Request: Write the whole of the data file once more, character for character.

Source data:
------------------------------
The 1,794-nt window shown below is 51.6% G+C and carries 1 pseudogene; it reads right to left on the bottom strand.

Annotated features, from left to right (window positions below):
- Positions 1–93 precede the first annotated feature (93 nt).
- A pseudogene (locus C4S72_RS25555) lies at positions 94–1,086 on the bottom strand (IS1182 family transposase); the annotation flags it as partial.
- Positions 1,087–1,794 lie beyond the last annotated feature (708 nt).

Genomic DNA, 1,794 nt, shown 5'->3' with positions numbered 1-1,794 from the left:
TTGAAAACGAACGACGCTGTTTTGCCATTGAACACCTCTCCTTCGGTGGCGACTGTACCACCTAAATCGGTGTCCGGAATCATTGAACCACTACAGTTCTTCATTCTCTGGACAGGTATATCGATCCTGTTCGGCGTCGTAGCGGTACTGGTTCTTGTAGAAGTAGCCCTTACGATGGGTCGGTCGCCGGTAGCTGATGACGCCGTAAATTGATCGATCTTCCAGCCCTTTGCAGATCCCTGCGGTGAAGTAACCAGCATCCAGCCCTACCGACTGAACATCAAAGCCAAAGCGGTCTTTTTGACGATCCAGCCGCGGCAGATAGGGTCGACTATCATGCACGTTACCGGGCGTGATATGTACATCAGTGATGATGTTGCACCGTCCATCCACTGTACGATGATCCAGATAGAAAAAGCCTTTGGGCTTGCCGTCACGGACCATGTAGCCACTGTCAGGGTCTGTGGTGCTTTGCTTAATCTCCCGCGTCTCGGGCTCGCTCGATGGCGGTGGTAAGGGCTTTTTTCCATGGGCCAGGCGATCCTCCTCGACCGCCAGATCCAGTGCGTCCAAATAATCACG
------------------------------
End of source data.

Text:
The 1,794-nt window shown below is 51.6% G+C and carries 1 pseudogene; it reads right to left on the bottom strand.

Annotated features, from left to right (window positions below):
- Positions 1–93 precede the first annotated feature (93 nt).
- A pseudogene (locus C4S72_RS25555) lies at positions 94–1,086 on the bottom strand (IS1182 family transposase); the annotation flags it as partial.
- Positions 1,087–1,794 lie beyond the last annotated feature (708 nt).

Genomic DNA, 1,794 nt, shown 5'->3' with positions numbered 1-1,794 from the left:
TTGAAAACGAACGACGCTGTTTTGCCATTGAACACCTCTCCTTCGGTGGCGACTGTACCACCTAAATCGGTGTCCGGAATCATTGAACCACTACAGTTCTTCATTCTCTGGACAGGTATATCGATCCTGTTCGGCGTCGTAGCGGTACTGGTTCTTGTAGAAGTAGCCCTTACGATGGGTCGGTCGCCGGTAGCTGATGACGCCGTAAATTGATCGATCTTCCAGCCCTTTGCAGATCCCTGCGGTGAAGTAACCAGCATCCAGCCCTACCGACTGAACATCAAAGCCAAAGCGGTCTTTTTGACGATCCAGCCGCGGCAGATAGGGTCGACTATCATGCACGTTACCGGGCGTGATATGTACATCAGTGATGATGTTGCACCGTCCATCCACTGTACGATGATCCAGATAGAAAAAGCCTTTGGGCTTGCCGTCACGGACCATGTAGCCACTGTCAGGGTCTGTGGTGCTTTGCTTAATCTCCCGCGTCTCGGGCTCGCTCGATGGCGGTGGTAAGGGCTTTTTTCCATGGGCCAGGCGATCCTCCTCGACCGCCAGATCCAGTGCGTCCAAATAATCACG